The average house price in January rose to 163,966 pounds ($238,479). The average price was down 17.2% from the same month last year. Economists had forecast a 1.8% monthly decline and an 18.6% annual drop.
The annual change is calculated as an average for the latest three months compared with the same period a year earlier, which provides a better view of the underlying trend, Halifax said.
House prices saw a 1.6% monthly fall in December and a 16.2% annual decline.
Halifax housing economist Martin Ellis said the January figures offer some "very early signs that market activity may be stabilizing, albeit at quite a low level."
But the scope for optimism is limited, he said.
Continuing pressures on incomes, "rising unemployment, and the negative impact of the dislocation of the financial markets on the availability of mortgage finance are expected to mean that 2009 will be a difficult year for the housing market," Ellis said.
Meanwhile, lower interest rates are improving affordability, Halifax said. The house price to average earnings ratio fell to 4.48 in December from a peak of 5.84 in July 2007, a 23% fall, Halifax said. The figure still remains above the long-term average of 4.0.
Sharp rate cuts that have brought the Bank of England's benchmark lending rate from 5% to 1.5% since October have reduced regular monthly mortgage payments for the 50% of mortgage borrowers with tracker and variable-rate mortgages.
The Bank of England is widely expected Thursday to cut the key lending rate by a further 50 basis points, or half a percentage point, to 1%.
Better liquidity in Europe, EURIBOR at new low, 2.25 per cent
24 January 2009
Published at 11:42 Comments (3)
The three months European Inter banking Offered Rate was fixed today at 2.25 per cent, down from yesterday's 2.31 and the lowest rate since October 28, 2005. The news, which means further relief for variable rate mortgage holders, since the three months rate is used as a benchmark by most banks in their variable rate, is a further consequence of the latest cut of interest rates by the European Central Bank. But at the same time it means that conditions are normal again from the point of view of the credit crunch experienced last autumn. Nowadays, as a matter of fact, the spread between base interest rate and the three months EURIBOR is just 0.25 per cent, while last October, at the highest point of the credit crunch, the spread over the base rate was 1.13 per cent.
Spanish economy set to shrink 1.6 per cent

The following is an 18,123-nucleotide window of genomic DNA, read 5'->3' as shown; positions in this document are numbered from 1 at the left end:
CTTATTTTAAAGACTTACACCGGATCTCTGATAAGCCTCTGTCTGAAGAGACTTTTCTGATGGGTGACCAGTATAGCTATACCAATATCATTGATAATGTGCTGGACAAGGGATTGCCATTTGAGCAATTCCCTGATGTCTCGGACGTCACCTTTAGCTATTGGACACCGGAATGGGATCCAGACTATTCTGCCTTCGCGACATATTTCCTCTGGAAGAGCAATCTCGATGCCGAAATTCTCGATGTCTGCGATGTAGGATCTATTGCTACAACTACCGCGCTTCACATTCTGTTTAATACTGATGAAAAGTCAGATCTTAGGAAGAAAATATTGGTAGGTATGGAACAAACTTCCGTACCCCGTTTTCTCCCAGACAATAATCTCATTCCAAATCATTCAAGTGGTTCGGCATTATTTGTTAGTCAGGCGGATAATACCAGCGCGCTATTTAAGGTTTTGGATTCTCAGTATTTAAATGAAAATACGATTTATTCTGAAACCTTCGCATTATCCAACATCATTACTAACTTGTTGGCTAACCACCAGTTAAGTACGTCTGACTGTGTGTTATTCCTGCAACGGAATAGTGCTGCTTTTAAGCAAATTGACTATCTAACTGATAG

17 January 2009
Published at 12:52 Comments (0)
The Spanish government yesterday slashed its economic forecasts for this year from growth of one per cent to a contraction of 1.6pc due to the global financial crisis.
It also warned of dark days ahead for Europe's fifth-largest economy.
Unemployment, already the highest in the European Union, will hit 15.9pc this year, worse than the 12.5pc forecast in July while the public sector budget deficit will clearly surpass the euro zone limit of 3pc of output in 2009, it said.
The government predicts the deficit will hit 5.8pc of gross domestic product this year instead of around 2.0pc as previously forecast.
"The financial crisis that exists at the moment at the global level has changed the scenario very drastically," Economy Minister Pedro Solbes said following a meeting which approved the new economic forecast.
The government estimates the economy expanded by 1.2pc last year compared to growth of 3.7pc in 2007. The collapse of a decade-long real estate boom due to oversupply, higher interest rates and the international credit crunch has spread to other areas, pushing the Spanish economy to the brink of its first recession since 1993.
Spain's unemployment rate hit 13.4pc in November, the highest in the 27-nation European Union, according to the bloc's statistics agency Eurostat.
The new government forecasts are in line with predictions for the Spanish economy made last year by the Washington-based International Monetary Fund (IMF) and the Paris-based Organisation for Economic Co-operation and Development (OECD).
The IMF predicts Spain's economy will shrink by at least 1pc this year while the OECD forecasts an economic contraction of 0.9pc.
Deputy Prime Minister Maria Teresa Fernandez de la Vega warned that "2009 will not be an easy year" but she predicted measures adopted by her socialist government to stimulate the economy will allow Spain to return to growth next year "in force."